• Yomiuri Editorial

Tax-Free System for Inbound Visitors: Fraudulent Resales Should Not Be Left Unchecked

The government and the ruling parties are considering reviewing the consumption tax exemption system because some foreign visitors are abusing the scheme and reselling tax-free items. Measures to stop this unjust practice must be implemented as soon as possible.

Visitors to Japan who have been in Japan for less than six months can buy souvenirs and goods for their own use at tax-free stores for a price that excludes consumption tax if they show their passports.

If a tax-free item is resold in Japan for a price that includes the consumption tax portion, the reseller makes a profit equal to the amount of consumption tax. To prevent this from happening, it is not permitted to resell tax-free items in Japan. If possession of tax-free goods or proof of their being shipped overseas cannot be confirmed at the time of departure, the buyer must pay consumption tax.

However, fraud is said to be rampant under the current circumstances, and the situation cannot be left unchecked.

Purchasers of tax-free goods are required to present their passports and purchased tax-free goods at customs when leaving Japan, but this is a voluntary measure and many visitors leave without complying.

It is therefore impossible for the authorities to know whether visitors did not purchase tax-free items or resold them after purchase.

Procedures at tax-free shops became fully computerized in October 2021, and passport information and purchase records are now sent to the National Tax Agency.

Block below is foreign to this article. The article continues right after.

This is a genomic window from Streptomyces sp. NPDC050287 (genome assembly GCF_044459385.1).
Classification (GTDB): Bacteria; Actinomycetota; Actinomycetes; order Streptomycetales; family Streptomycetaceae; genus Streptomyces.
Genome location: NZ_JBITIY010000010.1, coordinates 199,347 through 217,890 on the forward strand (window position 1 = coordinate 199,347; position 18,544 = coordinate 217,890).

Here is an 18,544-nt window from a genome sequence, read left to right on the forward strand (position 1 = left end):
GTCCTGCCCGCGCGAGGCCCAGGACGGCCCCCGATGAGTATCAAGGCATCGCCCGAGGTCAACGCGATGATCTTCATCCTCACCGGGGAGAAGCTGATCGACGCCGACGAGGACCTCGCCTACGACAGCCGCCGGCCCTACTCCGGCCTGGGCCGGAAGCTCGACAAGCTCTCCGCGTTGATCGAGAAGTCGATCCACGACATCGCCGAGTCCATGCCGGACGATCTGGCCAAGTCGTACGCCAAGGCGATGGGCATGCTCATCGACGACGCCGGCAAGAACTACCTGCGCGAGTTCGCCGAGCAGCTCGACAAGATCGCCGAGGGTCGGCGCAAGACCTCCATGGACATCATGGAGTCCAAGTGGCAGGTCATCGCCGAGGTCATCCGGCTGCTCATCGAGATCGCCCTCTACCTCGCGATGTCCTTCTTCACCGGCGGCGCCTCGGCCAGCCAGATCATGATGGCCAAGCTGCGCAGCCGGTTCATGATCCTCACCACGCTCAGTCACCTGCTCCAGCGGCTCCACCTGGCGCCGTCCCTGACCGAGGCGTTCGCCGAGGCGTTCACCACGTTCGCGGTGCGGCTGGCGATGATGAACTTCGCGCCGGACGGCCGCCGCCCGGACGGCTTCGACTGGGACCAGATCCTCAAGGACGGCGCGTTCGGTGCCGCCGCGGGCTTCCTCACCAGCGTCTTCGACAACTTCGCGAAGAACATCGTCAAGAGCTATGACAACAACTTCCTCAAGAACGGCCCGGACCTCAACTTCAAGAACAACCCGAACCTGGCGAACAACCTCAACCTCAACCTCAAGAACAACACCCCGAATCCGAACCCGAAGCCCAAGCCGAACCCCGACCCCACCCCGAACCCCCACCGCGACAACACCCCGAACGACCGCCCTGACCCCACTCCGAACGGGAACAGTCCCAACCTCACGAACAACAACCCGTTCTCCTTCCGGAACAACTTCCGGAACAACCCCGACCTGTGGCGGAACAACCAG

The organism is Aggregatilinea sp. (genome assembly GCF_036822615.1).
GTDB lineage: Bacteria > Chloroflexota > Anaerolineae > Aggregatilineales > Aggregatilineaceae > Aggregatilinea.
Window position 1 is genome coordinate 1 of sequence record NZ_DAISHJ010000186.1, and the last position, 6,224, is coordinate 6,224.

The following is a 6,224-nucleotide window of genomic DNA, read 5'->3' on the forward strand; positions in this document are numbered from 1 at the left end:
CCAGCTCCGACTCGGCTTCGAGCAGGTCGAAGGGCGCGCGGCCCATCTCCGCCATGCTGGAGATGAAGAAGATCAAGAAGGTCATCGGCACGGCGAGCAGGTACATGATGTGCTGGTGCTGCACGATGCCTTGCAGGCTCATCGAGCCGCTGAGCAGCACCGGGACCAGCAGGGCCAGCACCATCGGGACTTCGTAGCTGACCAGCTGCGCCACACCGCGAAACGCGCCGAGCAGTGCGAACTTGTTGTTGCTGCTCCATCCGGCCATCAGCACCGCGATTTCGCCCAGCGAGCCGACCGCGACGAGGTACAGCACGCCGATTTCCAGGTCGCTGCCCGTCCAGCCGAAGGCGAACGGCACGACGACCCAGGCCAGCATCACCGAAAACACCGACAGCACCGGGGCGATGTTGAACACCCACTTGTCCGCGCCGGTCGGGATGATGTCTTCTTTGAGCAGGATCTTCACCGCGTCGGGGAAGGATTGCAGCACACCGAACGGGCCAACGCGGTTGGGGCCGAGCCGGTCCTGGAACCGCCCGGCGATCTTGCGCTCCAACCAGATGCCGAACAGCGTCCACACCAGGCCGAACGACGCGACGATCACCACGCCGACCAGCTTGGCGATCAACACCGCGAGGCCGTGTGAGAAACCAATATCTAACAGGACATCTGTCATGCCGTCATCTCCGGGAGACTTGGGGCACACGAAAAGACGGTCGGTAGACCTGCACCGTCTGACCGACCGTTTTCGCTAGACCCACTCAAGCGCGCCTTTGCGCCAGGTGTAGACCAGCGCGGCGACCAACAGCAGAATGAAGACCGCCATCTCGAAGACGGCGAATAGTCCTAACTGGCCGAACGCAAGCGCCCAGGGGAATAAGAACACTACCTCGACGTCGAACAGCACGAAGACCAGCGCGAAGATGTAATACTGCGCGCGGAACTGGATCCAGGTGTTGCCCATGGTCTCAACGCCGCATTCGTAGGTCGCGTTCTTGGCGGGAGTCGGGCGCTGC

According to a tally based on this data, 374 visitors purchased tax-free items worth ¥100 million or more in fiscal 2022. Many of these purchases, which included luxury brand bags, accessories and watches, are suspected of having been resold in Japan.

Customs authorities, with cooperation from airline companies, identified and inspected 57 individuals who had purchased tax-free items worth ¥100 million or more by the time of their departure from Japan in fiscal 2022, and confirmed that only one person actually took tax-free items out of Japan.

Customs requested the other 56 people to pay consumption tax, but only one complied, while 55 refused to pay and left the country. Under the current regulations, people cannot be stopped from leaving the country, and a total of ¥1.85 billion is in arrears.

Even though cases may be limited in number, it is an unacceptable practice.

The government and the ruling parties are planning to introduce a tax-free system in which visitors to Japan purchase items at prices that include consumption tax, with the consumption tax portion being refunded at the airport or other locations upon departure from the country. They reportedly plan to introduce the new system in fiscal 2025 at the earliest.

Similar schemes are widely used in European countries and South Korea, among other nations. Under such systems, a seller cannot profit from reselling items for which consumption tax was paid, thus preventing fraudulent acts.

Securing personnel and space at airports will be an issue, however. Overseas, long lines of people waiting for refunds have occasionally been reported. Adequate preparations must be taken to ensure the system is introduced smoothly.

(From The Yomiuri Shimbun, Dec. 10, 2023)